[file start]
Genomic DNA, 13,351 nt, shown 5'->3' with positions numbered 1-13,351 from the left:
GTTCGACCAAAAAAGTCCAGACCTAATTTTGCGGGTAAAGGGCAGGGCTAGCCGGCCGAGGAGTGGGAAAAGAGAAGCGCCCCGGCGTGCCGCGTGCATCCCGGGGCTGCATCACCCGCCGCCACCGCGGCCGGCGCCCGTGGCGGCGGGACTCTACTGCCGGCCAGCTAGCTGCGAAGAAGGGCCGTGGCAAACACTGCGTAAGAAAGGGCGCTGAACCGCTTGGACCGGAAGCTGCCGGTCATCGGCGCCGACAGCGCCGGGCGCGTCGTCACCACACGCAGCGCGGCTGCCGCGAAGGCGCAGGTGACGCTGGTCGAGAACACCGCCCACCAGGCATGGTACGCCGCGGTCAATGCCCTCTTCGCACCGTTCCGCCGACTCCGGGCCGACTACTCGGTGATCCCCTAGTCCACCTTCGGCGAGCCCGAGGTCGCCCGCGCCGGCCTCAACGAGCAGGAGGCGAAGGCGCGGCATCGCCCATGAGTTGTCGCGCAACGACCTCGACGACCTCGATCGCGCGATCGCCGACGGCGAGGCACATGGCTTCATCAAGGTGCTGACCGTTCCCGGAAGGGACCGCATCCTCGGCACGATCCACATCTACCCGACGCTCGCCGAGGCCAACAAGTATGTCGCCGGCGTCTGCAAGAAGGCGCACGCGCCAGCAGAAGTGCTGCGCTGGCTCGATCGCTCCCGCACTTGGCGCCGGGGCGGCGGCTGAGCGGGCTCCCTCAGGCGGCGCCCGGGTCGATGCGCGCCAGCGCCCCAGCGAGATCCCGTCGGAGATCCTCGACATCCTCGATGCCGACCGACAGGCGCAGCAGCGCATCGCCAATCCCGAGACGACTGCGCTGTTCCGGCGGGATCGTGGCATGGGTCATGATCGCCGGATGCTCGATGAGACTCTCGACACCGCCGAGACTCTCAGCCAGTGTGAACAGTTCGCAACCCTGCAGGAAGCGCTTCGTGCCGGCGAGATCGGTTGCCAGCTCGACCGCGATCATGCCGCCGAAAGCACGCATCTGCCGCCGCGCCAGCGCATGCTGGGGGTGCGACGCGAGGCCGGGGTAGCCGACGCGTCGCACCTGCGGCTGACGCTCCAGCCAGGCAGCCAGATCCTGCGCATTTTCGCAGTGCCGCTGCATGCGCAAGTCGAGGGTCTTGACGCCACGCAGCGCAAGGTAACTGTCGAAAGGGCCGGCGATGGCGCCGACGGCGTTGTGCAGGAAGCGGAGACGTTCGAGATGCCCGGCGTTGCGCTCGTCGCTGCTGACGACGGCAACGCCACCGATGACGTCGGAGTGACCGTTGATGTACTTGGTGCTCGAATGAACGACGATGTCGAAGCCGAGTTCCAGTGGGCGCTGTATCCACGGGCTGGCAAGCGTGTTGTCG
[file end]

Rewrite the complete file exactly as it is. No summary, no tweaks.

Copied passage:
Genomic DNA, 13,351 nt, shown 5'->3' with positions numbered 1-13,351 from the left:
GTTCGACCAAAAAAGTCCAGACCTAATTTTGCGGGTAAAGGGCAGGGCTAGCCGGCCGAGGAGTGGGAAAAGAGAAGCGCCCCGGCGTGCCGCGTGCATCCCGGGGCTGCATCACCCGCCGCCACCGCGGCCGGCGCCCGTGGCGGCGGGACTCTACTGCCGGCCAGCTAGCTGCGAAGAAGGGCCGTGGCAAACACTGCGTAAGAAAGGGCGCTGAACCGCTTGGACCGGAAGCTGCCGGTCATCGGCGCCGACAGCGCCGGGCGCGTCGTCACCACACGCAGCGCGGCTGCCGCGAAGGCGCAGGTGACGCTGGTCGAGAACACCGCCCACCAGGCATGGTACGCCGCGGTCAATGCCCTCTTCGCACCGTTCCGCCGACTCCGGGCCGACTACTCGGTGATCCCCTAGTCCACCTTCGGCGAGCCCGAGGTCGCCCGCGCCGGCCTCAACGAGCAGGAGGCGAAGGCGCGGCATCGCCCATGAGTTGTCGCGCAACGACCTCGACGACCTCGATCGCGCGATCGCCGACGGCGAGGCACATGGCTTCATCAAGGTGCTGACCGTTCCCGGAAGGGACCGCATCCTCGGCACGATCCACATCTACCCGACGCTCGCCGAGGCCAACAAGTATGTCGCCGGCGTCTGCAAGAAGGCGCACGCGCCAGCAGAAGTGCTGCGCTGGCTCGATCGCTCCCGCACTTGGCGCCGGGGCGGCGGCTGAGCGGGCTCCCTCAGGCGGCGCCCGGGTCGATGCGCGCCAGCGCCCCAGCGAGATCCCGTCGGAGATCCTCGACATCCTCGATGCCGACCGACAGGCGCAGCAGCGCATCGCCAATCCCGAGACGACTGCGCTGTTCCGGCGGGATCGTGGCATGGGTCATGATCGCCGGATGCTCGATGAGACTCTCGACACCGCCGAGACTCTCAGCCAGTGTGAACAGTTCGCAACCCTGCAGGAAGCGCTTCGTGCCGGCGAGATCGGTTGCCAGCTCGACCGCGATCATGCCGCCGAAAGCACGCATCTGCCGCCGCGCCAGCGCATGCTGGGGGTGCGACGCGAGGCCGGGGTAGCCGACGCGTCGCACCTGCGGCTGACGCTCCAGCCAGGCAGCCAGATCCTGCGCATTTTCGCAGTGCCGCTGCATGCGCAAGTCGAGGGTCTTGACGCCACGCAGCGCAAGGTAACTGTCGAAAGGGCCGGCGATGGCGCCGACGGCGTTGTGCAGGAAGCGGAGACGTTCGAGATGCCCGGCGTTGCGCTCGTCGCTGCTGACGACGGCAACGCCACCGATGACGTCGGAGTGACCGTTGATGTACTTGGTGCTCGAATGAACGACGATGTCGAAGCCGAGTTCCAGTGGGCGCTGTATCCACGGGCTGGCAAGCGTGTTGTCG